Movie Review: The Bridge of Spies (Spoiler Free)
If you've read my other reviews, you know when I say Spoiler Free, it's exactly that.
I've got to admit, there was nothing that really drew me to this film before I went and saw it. It looked like another Tom Hanks drama set in a certain period in the last hundred years. And you know what? I was right. But, since my wife's birthday was this month and we got a free ticket to movie tavern, all while we didn't have a lot going on, we went to see it.
And let me be honest, this movie is unbelievably fantastic. I suppose unbelievably is an incorrect word, because so many other Tom Hanks featured films carry the same quality such as Charlie Wilson's War and so much else. Directed by Steven Spielberg and the script was written by Matt Charman and the Coen Brothers, it's a very good film in so many respects without any large or obvious failing.
As it is based on a true story, I will not be reviewing it as such, mostly since I am unfamiliar with the source events.
The Plot and Synopsis
The plot is many tiered, but there are two predominant arcs that the film features. New York lawyer James Donovan (Tom Hanks) is selected to be the defense attorney for one alleged Soviet spy in the height of the Cold War. Rather than be swept up in the blunt force of patriotism, Donovan does his best to give his defendant the Constitutional due process that he deserves, despite the nation's cries to lynch him. Later on, Donovan is nominated for his negotiating skills to secure the exchange of prisoners for one American pilot captured by the Soviets, forcing him to East Berlin.
The plot is far deeper than that, but as I personally enjoyed every twist in the film, both little and large, I would rather you experience it the way I did. It's possible if you're not an overt fan of Cold War tactics you might be more familiar with the way the plot propels but I believe you'd enjoy this film regardless. The acting is fantastic and there's a huge amount of attention to detail. Everything seems so fine tuned that I'm surprised this film isn't being talked about more.
Casting and Performance
Really, I could just say this is Tom Hanks at his best and be done with it.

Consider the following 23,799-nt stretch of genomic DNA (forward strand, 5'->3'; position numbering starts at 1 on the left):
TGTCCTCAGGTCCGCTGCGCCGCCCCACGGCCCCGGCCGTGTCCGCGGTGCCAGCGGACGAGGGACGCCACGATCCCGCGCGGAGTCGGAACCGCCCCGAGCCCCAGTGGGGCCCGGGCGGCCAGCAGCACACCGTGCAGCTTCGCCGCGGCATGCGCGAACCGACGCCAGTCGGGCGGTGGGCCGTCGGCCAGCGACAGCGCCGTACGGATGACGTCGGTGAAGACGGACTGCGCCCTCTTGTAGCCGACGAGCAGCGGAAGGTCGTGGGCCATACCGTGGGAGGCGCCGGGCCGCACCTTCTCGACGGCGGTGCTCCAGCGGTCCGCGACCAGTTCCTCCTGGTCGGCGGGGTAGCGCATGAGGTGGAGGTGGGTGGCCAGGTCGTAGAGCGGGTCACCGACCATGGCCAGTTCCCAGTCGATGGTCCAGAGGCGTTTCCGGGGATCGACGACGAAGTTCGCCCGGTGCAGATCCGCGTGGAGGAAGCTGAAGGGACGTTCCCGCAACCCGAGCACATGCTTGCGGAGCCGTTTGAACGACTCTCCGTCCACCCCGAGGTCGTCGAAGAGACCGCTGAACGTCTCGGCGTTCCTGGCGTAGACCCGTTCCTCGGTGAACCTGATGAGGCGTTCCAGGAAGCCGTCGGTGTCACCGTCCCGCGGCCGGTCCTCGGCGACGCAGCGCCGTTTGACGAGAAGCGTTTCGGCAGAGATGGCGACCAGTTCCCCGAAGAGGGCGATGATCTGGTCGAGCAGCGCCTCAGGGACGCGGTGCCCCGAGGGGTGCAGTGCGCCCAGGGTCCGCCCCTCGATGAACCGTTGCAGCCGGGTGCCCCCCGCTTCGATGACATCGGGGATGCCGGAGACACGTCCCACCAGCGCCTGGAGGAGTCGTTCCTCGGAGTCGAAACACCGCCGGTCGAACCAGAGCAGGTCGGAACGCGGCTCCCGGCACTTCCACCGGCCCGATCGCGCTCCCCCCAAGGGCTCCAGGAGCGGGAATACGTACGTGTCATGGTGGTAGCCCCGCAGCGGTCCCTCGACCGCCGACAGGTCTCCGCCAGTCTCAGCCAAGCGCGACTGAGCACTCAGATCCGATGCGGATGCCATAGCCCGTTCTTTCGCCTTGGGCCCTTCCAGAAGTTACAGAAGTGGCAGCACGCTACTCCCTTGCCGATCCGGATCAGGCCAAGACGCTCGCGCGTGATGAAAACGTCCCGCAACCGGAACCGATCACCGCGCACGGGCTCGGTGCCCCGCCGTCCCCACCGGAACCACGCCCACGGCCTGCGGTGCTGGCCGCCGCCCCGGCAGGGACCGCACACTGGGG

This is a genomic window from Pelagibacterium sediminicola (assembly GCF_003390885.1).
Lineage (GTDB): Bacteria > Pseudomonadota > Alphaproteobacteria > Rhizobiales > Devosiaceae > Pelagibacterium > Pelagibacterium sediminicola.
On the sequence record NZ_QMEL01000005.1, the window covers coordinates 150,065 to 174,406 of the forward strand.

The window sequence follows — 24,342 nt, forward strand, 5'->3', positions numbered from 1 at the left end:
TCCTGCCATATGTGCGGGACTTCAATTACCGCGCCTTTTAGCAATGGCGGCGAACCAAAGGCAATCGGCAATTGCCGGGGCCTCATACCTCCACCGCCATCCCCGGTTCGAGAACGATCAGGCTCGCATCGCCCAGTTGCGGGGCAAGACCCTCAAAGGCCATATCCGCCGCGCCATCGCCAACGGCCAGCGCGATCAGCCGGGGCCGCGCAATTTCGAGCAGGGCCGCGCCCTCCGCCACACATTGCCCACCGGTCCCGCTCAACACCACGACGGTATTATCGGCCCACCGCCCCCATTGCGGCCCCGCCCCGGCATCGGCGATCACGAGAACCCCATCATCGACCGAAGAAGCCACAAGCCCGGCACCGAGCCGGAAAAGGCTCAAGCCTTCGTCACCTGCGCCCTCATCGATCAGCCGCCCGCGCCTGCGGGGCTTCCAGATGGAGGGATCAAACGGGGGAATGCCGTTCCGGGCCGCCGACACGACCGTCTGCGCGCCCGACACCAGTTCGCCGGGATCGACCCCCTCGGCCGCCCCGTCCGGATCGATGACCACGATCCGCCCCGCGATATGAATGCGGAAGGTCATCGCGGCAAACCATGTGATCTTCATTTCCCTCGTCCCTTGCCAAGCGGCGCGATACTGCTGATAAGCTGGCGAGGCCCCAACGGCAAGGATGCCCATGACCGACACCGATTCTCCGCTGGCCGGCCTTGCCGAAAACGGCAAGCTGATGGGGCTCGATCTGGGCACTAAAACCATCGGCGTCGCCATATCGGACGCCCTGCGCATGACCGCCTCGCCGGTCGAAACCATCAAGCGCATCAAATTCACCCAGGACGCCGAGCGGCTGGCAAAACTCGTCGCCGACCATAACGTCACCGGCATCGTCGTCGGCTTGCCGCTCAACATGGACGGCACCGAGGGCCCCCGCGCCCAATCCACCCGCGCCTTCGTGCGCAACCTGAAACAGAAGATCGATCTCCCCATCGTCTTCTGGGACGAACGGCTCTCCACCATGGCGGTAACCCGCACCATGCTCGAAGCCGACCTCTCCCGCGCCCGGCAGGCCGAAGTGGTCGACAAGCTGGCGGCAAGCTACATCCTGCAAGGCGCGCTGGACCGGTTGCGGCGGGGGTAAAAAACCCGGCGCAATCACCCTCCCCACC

But really, this is Tom Hanks at his best, portraying an everyman character. He's getting old, noticeably overweight, has a family, wants to do his job well in addition to doing the right thing. Better than that though, Hanks is instantly likeable as James Donovan, packing some major nerve when talking down those who are in power over him and doing so with such an attitude that your heart may seize for just a second. Mark Rylance does an impressive job as alleged Soviet spy Rudolf Abel, particuarly stealing the scene with a repeated response. The rest of the cast does a great job as well, but it's these two that are at the head of the pack.
There's a fascinating element to this film that I'm not sure where it stands. It begins with Donovan going, as some might say, anti-patriotic or a communistic sympathizer. All of America wants the spy executed including more than one member of the judicial system. Someone even states that the process is narrowly legal, refering to how much rules are being bent to 'deal' with Rudolf Abel.
Still, it becomes clear later on in the film how Donovan views East Berlin to his home, or how the different prisoners are being treated. Nothing about the comparison itself is said, but the film does more than acknowledge it, which brings me to my next point.
Saying it Without Speaking
Some of the best scenes in the film are wordless, or more appropriately, are performed without a highlighted dialogue. The beginning of the film goes on for about five or ten minutes with no one saying anything but, 'Where'd he go?' But the film does an excellent job of keeping an observant watcher in the loop. I haven't seen a film in so long so expertly demonstrate the 'Show Don't Tell' rule as Bridge of Spies has.
That's not to say that this film doesn't have exposition, in fact, it has quite a lot of it. Still, the exposition is neatly packaged. If you get stuck talking to a theater worker for five seconds, you might miss a lot. These exposition scenes, for the most part, are compact, fast, and neatly packaged so the next set can be utilized and the story pace continues on unhindered. You won't find yourself bored and waiting for something exciting to happen in this film.
There is some cursing including the 'F-bomb' but this is no Martin Scorsese film by a long shot. The number of times characters curse in the film can likely be counted on two hands and no more. There's also some graphic violence, such as the mild torture scenes and one particular scene where some East Berlin citizens attempt to cross the wall. These scenes are utilized to highlight some aspects of the film, but not to carry the film themselves.
I was very pleasantly surprised by this film. Tom Hanks almost always impresses and the shots of this film are gorgeous and so good. The plot is well constructed with each little twist changing the setting, and the pacing is fluent and flawless. This is a great movie, and well worth seeing it in theaters.
- Very good Cold War film
- Directed by Spielberg, written by Coen brothers, performed by Tom Hanks
- Flawless scenes without dialogue say so much
- Hanks' character, James Donovan, is the most likeable lawyer you'll ever see onscreen
- Period setting is on point
- Personally didn't expect much and found myself greatly enjoying it
Do You Plan on Seeing this Film?
More Movie Reviews
Enjoyed this film review? I covered a large number of films I saw during the summer and plan to do more during this fall season. After I've seen a few of the more Fall-released films, I plan on creating another list similar to my summer rendition.